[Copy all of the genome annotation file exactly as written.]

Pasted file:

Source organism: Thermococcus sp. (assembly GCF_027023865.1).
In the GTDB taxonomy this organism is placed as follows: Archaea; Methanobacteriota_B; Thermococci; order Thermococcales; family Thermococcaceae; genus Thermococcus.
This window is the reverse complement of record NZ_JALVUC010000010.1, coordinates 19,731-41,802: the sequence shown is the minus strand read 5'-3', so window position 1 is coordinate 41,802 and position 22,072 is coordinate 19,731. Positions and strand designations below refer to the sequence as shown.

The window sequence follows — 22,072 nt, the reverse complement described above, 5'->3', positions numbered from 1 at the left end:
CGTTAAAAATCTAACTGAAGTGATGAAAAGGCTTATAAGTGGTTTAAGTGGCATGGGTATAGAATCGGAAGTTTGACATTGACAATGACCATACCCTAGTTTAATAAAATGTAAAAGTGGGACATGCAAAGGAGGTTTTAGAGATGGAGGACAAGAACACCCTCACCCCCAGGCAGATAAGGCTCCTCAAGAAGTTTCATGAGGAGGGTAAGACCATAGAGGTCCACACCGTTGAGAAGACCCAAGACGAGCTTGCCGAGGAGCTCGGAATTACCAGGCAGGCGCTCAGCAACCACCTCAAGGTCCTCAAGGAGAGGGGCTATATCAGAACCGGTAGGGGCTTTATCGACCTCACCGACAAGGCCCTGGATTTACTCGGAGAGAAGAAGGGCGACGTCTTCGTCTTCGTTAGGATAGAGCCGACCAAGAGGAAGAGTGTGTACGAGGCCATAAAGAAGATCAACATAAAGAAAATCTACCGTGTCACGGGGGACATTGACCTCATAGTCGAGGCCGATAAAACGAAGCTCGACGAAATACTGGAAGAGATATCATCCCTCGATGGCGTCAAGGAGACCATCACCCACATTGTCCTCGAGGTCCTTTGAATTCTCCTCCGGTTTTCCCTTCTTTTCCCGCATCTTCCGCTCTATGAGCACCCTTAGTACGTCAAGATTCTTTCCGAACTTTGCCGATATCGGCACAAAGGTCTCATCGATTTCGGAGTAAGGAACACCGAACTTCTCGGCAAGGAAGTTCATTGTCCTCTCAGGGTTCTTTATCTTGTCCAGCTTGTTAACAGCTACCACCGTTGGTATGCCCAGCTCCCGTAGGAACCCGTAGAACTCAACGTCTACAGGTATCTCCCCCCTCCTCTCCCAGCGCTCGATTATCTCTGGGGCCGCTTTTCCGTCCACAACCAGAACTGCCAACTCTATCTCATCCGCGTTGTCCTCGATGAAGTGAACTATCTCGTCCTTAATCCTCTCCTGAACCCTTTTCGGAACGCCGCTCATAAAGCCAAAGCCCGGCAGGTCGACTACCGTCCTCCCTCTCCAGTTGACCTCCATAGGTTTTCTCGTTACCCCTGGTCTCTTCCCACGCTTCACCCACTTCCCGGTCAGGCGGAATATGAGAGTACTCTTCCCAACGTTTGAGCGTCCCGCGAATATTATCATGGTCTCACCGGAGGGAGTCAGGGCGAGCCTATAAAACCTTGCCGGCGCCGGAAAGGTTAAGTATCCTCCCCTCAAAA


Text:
Source organism: Thermococcus sp. (assembly GCF_027023865.1).
In the GTDB taxonomy this organism is placed as follows: Archaea; Methanobacteriota_B; Thermococci; order Thermococcales; family Thermococcaceae; genus Thermococcus.
This window is the reverse complement of record NZ_JALVUC010000010.1, coordinates 19,731-41,802: the sequence shown is the minus strand read 5'-3', so window position 1 is coordinate 41,802 and position 22,072 is coordinate 19,731. Positions and strand designations below refer to the sequence as shown.

The window sequence follows — 22,072 nt, the reverse complement described above, 5'->3', positions numbered from 1 at the left end:
CGTTAAAAATCTAACTGAAGTGATGAAAAGGCTTATAAGTGGTTTAAGTGGCATGGGTATAGAATCGGAAGTTTGACATTGACAATGACCATACCCTAGTTTAATAAAATGTAAAAGTGGGACATGCAAAGGAGGTTTTAGAGATGGAGGACAAGAACACCCTCACCCCCAGGCAGATAAGGCTCCTCAAGAAGTTTCATGAGGAGGGTAAGACCATAGAGGTCCACACCGTTGAGAAGACCCAAGACGAGCTTGCCGAGGAGCTCGGAATTACCAGGCAGGCGCTCAGCAACCACCTCAAGGTCCTCAAGGAGAGGGGCTATATCAGAACCGGTAGGGGCTTTATCGACCTCACCGACAAGGCCCTGGATTTACTCGGAGAGAAGAAGGGCGACGTCTTCGTCTTCGTTAGGATAGAGCCGACCAAGAGGAAGAGTGTGTACGAGGCCATAAAGAAGATCAACATAAAGAAAATCTACCGTGTCACGGGGGACATTGACCTCATAGTCGAGGCCGATAAAACGAAGCTCGACGAAATACTGGAAGAGATATCATCCCTCGATGGCGTCAAGGAGACCATCACCCACATTGTCCTCGAGGTCCTTTGAATTCTCCTCCGGTTTTCCCTTCTTTTCCCGCATCTTCCGCTCTATGAGCACCCTTAGTACGTCAAGATTCTTTCCGAACTTTGCCGATATCGGCACAAAGGTCTCATCGATTTCGGAGTAAGGAACACCGAACTTCTCGGCAAGGAAGTTCATTGTCCTCTCAGGGTTCTTTATCTTGTCCAGCTTGTTAACAGCTACCACCGTTGGTATGCCCAGCTCCCGTAGGAACCCGTAGAACTCAACGTCTACAGGTATCTCCCCCCTCCTCTCCCAGCGCTCGATTATCTCTGGGGCCGCTTTTCCGTCCACAACCAGAACTGCCAACTCTATCTCATCCGCGTTGTCCTCGATGAAGTGAACTATCTCGTCCTTAATCCTCTCCTGAACCCTTTTCGGAACGCCGCTCATAAAGCCAAAGCCCGGCAGGTCGACTACCGTCCTCCCTCTCCAGTTGACCTCCATAGGTTTTCTCGTTACCCCTGGTCTCTTCCCACGCTTCACCCACTTCCCGGTCAGGCGGAATATGAGAGTACTCTTCCCAACGTTTGAGCGTCCCGCGAATATTATCATGGTCTCACCGGAGGGAGTCAGGGCGAGCCTATAAAACCTTGCCGGCGCCGGAAAGGTTAAGTATCCTCCCCTCAAAA